Psoriasis is a long-term, autoimmune, skin medical condition characterized by a hyper-active immune system that speeds-up the growth of skin cells. Under normal circumstances, the cells of the skin grow completely and then shed in a time period of approximately a month. In people with psoriasis this procedure can be repeated every 3-4 days causing a piling up of skin cells. Psoriasis while not contagious can have a profound effect on the psychology (stress handling, emotional health) and social life of individuals.
- 3 out of 4 patients with psoriasis, characterize this medical issue as a significant or very significant burden
- 26% of people suffering from psoriasis tend to alter their social habits
- 36% report that the quality of their sleep has been affected
- 74% report having low self-esteem
- 83% claim the need to cover affected body areas with clothes
Diagnosis of Real Causes & Treatment of Psoriasis
- Gradual restoration of cellular function
- Personalized therapeutic protocols, without chemical residues and excipients
- Treating the real causes
- Therapeutic formulas that work alone or in combination with any other medication
- Adopting a Molecular / Therapeutic Nutrition Plan
Symptoms of Psoriasis
Psoriasis manifests through a series of symptoms that among others include: red, raised and inflamed patches of skin, very dry skin that may crack and bleed, pruritus (itchy skin), pitted abnormal nails, burning sensation around skin patches, stiff-inflamed joints.
The most common symptom is the appearance of psoriatic patches. These patches can vary in size from very small spots to major eruptions that can cover large areas of skin. Psoriatic patches are most commonly present in elbows, knees, legs, palms and face.
The symptoms of psoriasis can go through subsequent cycles of flare-ups and remission. In many cases, patients mistakenly believe that after a remission the disease is no longer present and cease taking their medications, leading to new and usually more potent flare-ups.
The inflammation caused by psoriasis can have a profound impact on other organs and body tissues. People suffering from psoriasis, present a higher risk of developing other diseases such as: type II diabetes, hypertension, obesity, metabolic syndrome, psoriatic arthritis, eye infections, depression and other autoimmune diseases (celiac disease, Crohn’s disease, sclerosis).
Types of Psoriasis
Quite a few types of psoriasis have been described, such as:
The most common form of psoriasis causing the appearance of dry, raised skin patches covered by silvery scales. Almost 80% of psoriasis cases, belong in this category. Patches usually appear in the elbows, knees, lower back and scalp.
Fingernails and toenails can be affected by psoriasis leading to gradual discoloration and abnormal growth. In certain cases, the nail may loosen and fall. In other cases, nails become fragile and crumble.
This more rare form of psoriasis is characterized by the appearance of lesions filled with pus.
Usually smooth patches of red skin that can aggravate by friction or sweat, appear on the groin area, breasts and buttocks.
This form of psoriasis is characterized by the appearance of small, drop-shaped skin lesions on the trunk, arms and legs. It is reported mainly in children and adolescents.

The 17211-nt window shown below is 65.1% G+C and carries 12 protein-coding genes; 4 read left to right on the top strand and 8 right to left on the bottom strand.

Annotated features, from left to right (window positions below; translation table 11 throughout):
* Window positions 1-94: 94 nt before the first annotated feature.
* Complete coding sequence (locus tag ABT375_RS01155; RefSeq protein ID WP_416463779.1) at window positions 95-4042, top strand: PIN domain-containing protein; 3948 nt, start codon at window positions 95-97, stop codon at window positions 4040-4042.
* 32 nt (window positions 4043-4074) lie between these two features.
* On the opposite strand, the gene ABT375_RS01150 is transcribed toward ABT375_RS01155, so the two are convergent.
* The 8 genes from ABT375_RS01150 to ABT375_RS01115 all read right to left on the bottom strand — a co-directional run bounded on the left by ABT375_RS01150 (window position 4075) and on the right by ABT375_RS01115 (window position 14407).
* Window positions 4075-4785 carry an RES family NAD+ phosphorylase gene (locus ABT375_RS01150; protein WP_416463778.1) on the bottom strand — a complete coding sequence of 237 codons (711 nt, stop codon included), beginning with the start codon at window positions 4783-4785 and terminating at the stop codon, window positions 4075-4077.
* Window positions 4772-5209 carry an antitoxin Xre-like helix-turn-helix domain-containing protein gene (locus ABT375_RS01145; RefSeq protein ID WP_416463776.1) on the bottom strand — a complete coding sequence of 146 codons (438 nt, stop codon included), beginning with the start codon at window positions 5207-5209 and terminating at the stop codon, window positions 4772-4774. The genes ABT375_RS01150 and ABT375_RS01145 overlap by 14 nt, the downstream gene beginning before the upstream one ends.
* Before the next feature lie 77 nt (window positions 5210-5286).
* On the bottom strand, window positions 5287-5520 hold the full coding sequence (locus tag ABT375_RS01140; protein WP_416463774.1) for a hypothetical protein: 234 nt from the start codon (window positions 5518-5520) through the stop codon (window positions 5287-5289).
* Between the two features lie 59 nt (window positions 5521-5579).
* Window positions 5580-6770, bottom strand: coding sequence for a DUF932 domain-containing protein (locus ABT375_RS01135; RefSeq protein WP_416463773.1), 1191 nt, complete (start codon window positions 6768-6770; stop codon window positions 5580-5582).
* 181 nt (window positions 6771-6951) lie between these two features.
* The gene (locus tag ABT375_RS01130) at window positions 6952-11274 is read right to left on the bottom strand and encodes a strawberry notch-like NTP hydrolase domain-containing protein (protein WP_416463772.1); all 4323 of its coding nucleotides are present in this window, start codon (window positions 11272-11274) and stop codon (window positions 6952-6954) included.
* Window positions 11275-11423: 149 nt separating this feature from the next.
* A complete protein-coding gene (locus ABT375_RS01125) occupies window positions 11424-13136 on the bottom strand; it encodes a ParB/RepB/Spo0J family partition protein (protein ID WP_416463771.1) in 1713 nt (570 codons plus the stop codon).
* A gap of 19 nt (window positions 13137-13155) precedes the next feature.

This form is described as the rarest manifestation of the disease, in which a red, peeling rash can cover the entire body and cause intense itch and burning sensation.
It is actually a combination of psoriasis with clinical characteristics of Arthritis. Joints can become swollen and painful. If left untreated, it can lead to stiff joints and permanent joint damage. Fingernails and toenails may be affected as well, similar to nail psoriasis.
Psoriasis affects almost 125 million people worldwide. The prevalence of psoriasis ranges from 0.27% to 11.4% with factors such as age, geography, sex, ethnic background, genetic and environmental factors contributing to the variation in the prevalence.
Almost, one third of the cases are diagnosed at a young age. This disease is more common in ages between 15 and 25, but it can appear at any age. Psoriatic arthritis develops usually 10 or more years after the first diagnosis of psoriasis (ages between 30 and 50).
Factors contributing to the onset of the disease
Psoriasis has a strong hereditary link, as almost 30% of the patients report a close family member with the same condition.
Environmental and other types of factors have been identified as triggers, after which the onset of psoriasis has been recorded. These triggers include:
Stress. It has been well documented that the first appearance of psoriatic manifestations can happen after a period of intense stress or an isolated incident of stress.
Infections. Bacterial infections from Streptococcus spp. have been implicated in the onset of psoriasis mainly in children. In adults, other infections such as of the respiratory system or even a vaccination can trigger psoriasis.
Skin Injuries. Physical or chemical skin injuries can trigger the appearance of psoriatic plaques (Koebner phenomenon).
UV radiation. Sunlight usually ameliorates the symptoms of psoriasis. In certain cases though, it can be a factor leading to the appearance of the disease.
Excess alcohol consumption and Smoking.
Intense temperature fluctuation.